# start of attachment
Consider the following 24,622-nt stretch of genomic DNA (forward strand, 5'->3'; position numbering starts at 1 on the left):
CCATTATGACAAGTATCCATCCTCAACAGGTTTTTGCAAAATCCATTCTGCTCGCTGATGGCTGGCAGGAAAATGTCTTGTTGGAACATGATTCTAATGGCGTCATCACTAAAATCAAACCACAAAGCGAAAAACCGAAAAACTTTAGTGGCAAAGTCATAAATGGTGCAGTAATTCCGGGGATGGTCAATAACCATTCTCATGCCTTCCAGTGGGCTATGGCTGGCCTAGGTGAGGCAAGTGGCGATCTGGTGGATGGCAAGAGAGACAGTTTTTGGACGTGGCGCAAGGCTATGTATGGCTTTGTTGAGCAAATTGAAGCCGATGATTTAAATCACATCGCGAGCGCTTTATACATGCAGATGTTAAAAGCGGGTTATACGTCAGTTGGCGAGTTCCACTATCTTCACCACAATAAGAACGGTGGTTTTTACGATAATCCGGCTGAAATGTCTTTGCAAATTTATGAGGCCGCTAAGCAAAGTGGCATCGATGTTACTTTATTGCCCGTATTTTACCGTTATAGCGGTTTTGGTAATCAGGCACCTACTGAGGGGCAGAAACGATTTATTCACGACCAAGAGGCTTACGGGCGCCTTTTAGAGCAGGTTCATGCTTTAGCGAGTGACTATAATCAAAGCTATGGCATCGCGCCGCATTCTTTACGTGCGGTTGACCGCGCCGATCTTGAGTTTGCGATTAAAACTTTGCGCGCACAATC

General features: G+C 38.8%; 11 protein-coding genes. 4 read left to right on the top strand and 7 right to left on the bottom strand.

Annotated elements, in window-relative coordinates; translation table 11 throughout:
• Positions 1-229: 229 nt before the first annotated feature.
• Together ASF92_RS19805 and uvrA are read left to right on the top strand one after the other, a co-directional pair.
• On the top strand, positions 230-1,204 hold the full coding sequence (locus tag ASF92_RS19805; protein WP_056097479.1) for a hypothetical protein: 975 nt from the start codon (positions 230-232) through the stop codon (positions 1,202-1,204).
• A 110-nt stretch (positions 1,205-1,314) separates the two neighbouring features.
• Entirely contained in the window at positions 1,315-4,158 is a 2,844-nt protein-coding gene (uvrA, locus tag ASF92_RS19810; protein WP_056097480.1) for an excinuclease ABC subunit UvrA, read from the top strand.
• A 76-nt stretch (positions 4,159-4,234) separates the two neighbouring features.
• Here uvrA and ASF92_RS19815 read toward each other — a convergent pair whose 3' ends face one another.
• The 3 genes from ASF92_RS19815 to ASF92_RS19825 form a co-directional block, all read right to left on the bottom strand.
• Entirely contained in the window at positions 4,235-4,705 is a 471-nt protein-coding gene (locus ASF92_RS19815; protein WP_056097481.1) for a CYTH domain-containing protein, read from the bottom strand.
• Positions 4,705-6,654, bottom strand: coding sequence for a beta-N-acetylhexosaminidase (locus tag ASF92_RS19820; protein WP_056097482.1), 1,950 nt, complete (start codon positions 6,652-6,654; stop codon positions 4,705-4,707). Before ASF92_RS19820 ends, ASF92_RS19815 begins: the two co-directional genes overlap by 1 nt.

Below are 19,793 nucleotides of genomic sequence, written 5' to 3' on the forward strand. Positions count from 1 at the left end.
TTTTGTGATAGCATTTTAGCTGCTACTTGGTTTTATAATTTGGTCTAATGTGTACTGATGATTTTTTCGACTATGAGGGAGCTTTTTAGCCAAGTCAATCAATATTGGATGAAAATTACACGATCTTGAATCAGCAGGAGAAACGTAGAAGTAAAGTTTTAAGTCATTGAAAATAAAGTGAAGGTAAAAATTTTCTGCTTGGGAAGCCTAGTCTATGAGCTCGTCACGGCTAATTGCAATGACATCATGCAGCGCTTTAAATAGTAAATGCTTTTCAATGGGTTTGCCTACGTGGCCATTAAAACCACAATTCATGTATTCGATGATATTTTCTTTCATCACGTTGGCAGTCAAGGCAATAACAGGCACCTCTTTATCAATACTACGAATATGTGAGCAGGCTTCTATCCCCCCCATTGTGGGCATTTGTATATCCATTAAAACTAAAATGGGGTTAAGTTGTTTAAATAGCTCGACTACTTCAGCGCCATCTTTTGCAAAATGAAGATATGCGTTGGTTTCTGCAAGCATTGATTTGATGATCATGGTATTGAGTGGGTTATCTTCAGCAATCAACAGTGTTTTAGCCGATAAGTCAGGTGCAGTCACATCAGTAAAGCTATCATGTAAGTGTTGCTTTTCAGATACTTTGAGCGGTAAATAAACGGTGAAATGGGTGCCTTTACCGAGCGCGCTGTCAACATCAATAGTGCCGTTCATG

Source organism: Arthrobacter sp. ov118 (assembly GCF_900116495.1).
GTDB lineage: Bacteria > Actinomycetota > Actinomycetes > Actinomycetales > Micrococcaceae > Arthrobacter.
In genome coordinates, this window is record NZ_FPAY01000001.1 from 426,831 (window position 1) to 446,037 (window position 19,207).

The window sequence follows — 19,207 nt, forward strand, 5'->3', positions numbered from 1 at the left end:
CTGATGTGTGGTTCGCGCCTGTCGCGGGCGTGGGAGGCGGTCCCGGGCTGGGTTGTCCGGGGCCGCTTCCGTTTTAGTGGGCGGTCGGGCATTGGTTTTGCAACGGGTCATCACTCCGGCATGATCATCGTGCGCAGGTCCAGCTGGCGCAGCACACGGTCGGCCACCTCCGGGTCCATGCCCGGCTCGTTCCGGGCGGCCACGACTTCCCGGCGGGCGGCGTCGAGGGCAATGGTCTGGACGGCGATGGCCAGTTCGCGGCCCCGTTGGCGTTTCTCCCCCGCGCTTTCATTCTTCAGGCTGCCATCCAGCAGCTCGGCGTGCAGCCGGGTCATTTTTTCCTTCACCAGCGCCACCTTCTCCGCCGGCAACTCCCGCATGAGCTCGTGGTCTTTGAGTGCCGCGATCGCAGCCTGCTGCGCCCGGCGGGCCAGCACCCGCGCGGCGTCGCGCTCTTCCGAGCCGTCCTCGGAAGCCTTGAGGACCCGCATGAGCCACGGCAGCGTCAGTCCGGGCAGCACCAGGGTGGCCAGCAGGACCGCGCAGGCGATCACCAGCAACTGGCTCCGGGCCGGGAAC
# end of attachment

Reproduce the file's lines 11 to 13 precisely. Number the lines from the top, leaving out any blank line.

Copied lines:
• Here uvrA and ASF92_RS19815 read toward each other — a convergent pair whose 3' ends face one another.
• The 3 genes from ASF92_RS19815 to ASF92_RS19825 form a co-directional block, all read right to left on the bottom strand.
• Entirely contained in the window at positions 4,235-4,705 is a 471-nt protein-coding gene (locus ASF92_RS19815; protein WP_056097481.1) for a CYTH domain-containing protein, read from the bottom strand.